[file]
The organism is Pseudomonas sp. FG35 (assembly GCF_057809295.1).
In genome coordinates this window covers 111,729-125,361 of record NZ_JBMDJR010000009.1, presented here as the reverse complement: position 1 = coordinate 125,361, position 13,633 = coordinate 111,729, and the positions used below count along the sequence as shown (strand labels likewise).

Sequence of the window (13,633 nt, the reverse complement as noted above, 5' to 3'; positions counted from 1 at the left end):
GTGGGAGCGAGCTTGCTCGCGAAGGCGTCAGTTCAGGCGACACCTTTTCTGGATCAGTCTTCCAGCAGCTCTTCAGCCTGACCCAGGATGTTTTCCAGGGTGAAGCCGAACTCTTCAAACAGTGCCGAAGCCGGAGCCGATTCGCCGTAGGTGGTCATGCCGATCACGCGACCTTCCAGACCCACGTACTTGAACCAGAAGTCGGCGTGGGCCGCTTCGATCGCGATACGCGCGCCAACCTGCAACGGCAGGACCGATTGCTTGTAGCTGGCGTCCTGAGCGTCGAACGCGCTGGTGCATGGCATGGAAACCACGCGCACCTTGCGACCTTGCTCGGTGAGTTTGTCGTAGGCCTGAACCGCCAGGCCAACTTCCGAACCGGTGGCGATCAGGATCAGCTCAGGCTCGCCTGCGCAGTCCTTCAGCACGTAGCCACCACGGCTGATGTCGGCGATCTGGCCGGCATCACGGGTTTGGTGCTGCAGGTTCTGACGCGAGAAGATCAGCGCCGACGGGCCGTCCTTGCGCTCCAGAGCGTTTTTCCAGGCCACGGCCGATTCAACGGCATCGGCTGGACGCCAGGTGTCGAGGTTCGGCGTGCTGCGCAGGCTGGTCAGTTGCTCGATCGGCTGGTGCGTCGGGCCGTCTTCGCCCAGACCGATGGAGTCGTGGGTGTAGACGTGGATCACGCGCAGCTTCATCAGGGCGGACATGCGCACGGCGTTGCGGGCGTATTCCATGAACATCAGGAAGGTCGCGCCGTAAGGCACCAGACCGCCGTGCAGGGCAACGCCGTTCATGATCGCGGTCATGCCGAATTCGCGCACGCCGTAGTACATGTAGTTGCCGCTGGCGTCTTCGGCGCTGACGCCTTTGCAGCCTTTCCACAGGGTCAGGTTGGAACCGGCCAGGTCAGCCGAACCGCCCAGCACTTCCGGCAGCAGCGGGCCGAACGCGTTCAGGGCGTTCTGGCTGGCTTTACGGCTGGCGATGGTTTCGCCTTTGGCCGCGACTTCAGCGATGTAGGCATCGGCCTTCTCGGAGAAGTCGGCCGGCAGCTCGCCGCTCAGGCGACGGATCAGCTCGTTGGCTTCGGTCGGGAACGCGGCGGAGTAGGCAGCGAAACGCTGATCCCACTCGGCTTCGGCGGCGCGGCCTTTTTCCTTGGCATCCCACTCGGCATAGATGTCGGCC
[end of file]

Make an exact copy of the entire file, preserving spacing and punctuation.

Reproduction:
The organism is Pseudomonas sp. FG35 (assembly GCF_057809295.1).
In genome coordinates this window covers 111,729-125,361 of record NZ_JBMDJR010000009.1, presented here as the reverse complement: position 1 = coordinate 125,361, position 13,633 = coordinate 111,729, and the positions used below count along the sequence as shown (strand labels likewise).

Sequence of the window (13,633 nt, the reverse complement as noted above, 5' to 3'; positions counted from 1 at the left end):
GTGGGAGCGAGCTTGCTCGCGAAGGCGTCAGTTCAGGCGACACCTTTTCTGGATCAGTCTTCCAGCAGCTCTTCAGCCTGACCCAGGATGTTTTCCAGGGTGAAGCCGAACTCTTCAAACAGTGCCGAAGCCGGAGCCGATTCGCCGTAGGTGGTCATGCCGATCACGCGACCTTCCAGACCCACGTACTTGAACCAGAAGTCGGCGTGGGCCGCTTCGATCGCGATACGCGCGCCAACCTGCAACGGCAGGACCGATTGCTTGTAGCTGGCGTCCTGAGCGTCGAACGCGCTGGTGCATGGCATGGAAACCACGCGCACCTTGCGACCTTGCTCGGTGAGTTTGTCGTAGGCCTGAACCGCCAGGCCAACTTCCGAACCGGTGGCGATCAGGATCAGCTCAGGCTCGCCTGCGCAGTCCTTCAGCACGTAGCCACCACGGCTGATGTCGGCGATCTGGCCGGCATCACGGGTTTGGTGCTGCAGGTTCTGACGCGAGAAGATCAGCGCCGACGGGCCGTCCTTGCGCTCCAGAGCGTTTTTCCAGGCCACGGCCGATTCAACGGCATCGGCTGGACGCCAGGTGTCGAGGTTCGGCGTGCTGCGCAGGCTGGTCAGTTGCTCGATCGGCTGGTGCGTCGGGCCGTCTTCGCCCAGACCGATGGAGTCGTGGGTGTAGACGTGGATCACGCGCAGCTTCATCAGGGCGGACATGCGCACGGCGTTGCGGGCGTATTCCATGAACATCAGGAAGGTCGCGCCGTAAGGCACCAGACCGCCGTGCAGGGCAACGCCGTTCATGATCGCGGTCATGCCGAATTCGCGCACGCCGTAGTACATGTAGTTGCCGCTGGCGTCTTCGGCGCTGACGCCTTTGCAGCCTTTCCACAGGGTCAGGTTGGAACCGGCCAGGTCAGCCGAACCGCCCAGCACTTCCGGCAGCAGCGGGCCGAACGCGTTCAGGGCGTTCTGGCTGGCTTTACGGCTGGCGATGGTTTCGCCTTTGGCCGCGACTTCAGCGATGTAGGCATCGGCCTTCTCGGAGAAGTCGGCCGGCAGCTCGCCGCTCAGGCGACGGATCAGCTCGTTGGCTTCGGTCGGGAACGCGGCGGAGTAGGCAGCGAAACGCTGATCCCACTCGGCTTCGGCGGCGCGGCCTTTTTCCTTGGCATCCCACTCGGCATAGATGTCGGCC